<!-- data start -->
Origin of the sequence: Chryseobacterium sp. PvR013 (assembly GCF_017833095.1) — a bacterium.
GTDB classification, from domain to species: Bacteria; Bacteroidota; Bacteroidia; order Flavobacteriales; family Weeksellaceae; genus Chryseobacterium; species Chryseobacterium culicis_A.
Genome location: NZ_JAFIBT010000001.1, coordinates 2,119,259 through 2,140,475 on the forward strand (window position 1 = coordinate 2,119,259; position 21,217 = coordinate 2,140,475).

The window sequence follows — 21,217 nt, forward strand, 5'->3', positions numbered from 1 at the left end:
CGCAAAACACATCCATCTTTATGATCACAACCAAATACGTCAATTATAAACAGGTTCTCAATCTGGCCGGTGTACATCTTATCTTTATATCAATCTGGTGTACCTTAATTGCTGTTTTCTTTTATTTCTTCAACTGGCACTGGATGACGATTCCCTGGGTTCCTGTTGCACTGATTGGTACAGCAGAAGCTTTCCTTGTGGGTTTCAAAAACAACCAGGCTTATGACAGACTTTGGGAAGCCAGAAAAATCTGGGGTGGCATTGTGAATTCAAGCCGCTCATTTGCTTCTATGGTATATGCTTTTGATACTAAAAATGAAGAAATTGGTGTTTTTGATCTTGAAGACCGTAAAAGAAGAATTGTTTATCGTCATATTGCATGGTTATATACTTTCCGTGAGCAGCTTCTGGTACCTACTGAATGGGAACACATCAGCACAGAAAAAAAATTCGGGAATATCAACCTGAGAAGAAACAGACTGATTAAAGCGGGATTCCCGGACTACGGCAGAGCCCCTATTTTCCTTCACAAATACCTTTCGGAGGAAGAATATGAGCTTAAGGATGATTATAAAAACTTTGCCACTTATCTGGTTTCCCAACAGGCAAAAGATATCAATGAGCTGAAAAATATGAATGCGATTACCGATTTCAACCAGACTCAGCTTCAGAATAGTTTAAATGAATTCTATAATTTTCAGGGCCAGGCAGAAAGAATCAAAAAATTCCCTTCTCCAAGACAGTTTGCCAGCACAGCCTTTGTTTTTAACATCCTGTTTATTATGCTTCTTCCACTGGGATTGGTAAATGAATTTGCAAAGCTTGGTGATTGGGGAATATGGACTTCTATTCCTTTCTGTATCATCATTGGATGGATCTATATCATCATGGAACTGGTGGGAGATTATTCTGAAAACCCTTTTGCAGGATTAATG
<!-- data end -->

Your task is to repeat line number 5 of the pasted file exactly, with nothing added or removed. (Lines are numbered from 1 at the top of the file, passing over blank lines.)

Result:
CGCAAAACACATCCATCTTTATGATCACAACCAAATACGTCAATTATAAACAGGTTCTCAATCTGGCCGGTGTACATCTTATCTTTATATCAATCTGGTGTACCTTAATTGCTGTTTTCTTTTATTTCTTCAACTGGCACTGGATGACGATTCCCTGGGTTCCTGTTGCACTGATTGGTACAGCAGAAGCTTTCCTTGTGGGTTTCAAAAACAACCAGGCTTATGACAGACTTTGGGAAGCCAGAAAAATCTGGGGTGGCATTGTGAATTCAAGCCGCTCATTTGCTTCTATGGTATATGCTTTTGATACTAAAAATGAAGAAATTGGTGTTTTTGATCTTGAAGACCGTAAAAGAAGAATTGTTTATCGTCATATTGCATGGTTATATACTTTCCGTGAGCAGCTTCTGGTACCTACTGAATGGGAACACATCAGCACAGAAAAAAAATTCGGGAATATCAACCTGAGAAGAAACAGACTGATTAAAGCGGGATTCCCGGACTACGGCAGAGCCCCTATTTTCCTTCACAAATACCTTTCGGAGGAAGAATATGAGCTTAAGGATGATTATAAAAACTTTGCCACTTATCTGGTTTCCCAACAGGCAAAAGATATCAATGAGCTGAAAAATATGAATGCGATTACCGATTTCAACCAGACTCAGCTTCAGAATAGTTTAAATGAATTCTATAATTTTCAGGGCCAGGCAGAAAGAATCAAAAAATTCCCTTCTCCAAGACAGTTTGCCAGCACAGCCTTTGTTTTTAACATCCTGTTTATTATGCTTCTTCCACTGGGATTGGTAAATGAATTTGCAAAGCTTGGTGATTGGGGAATATGGACTTCTATTCCTTTCTGTATCATCATTGGATGGATCTATATCATCATGGAACTGGTGGGAGATTATTCTGAAAACCCTTTTGCAGGATTAATG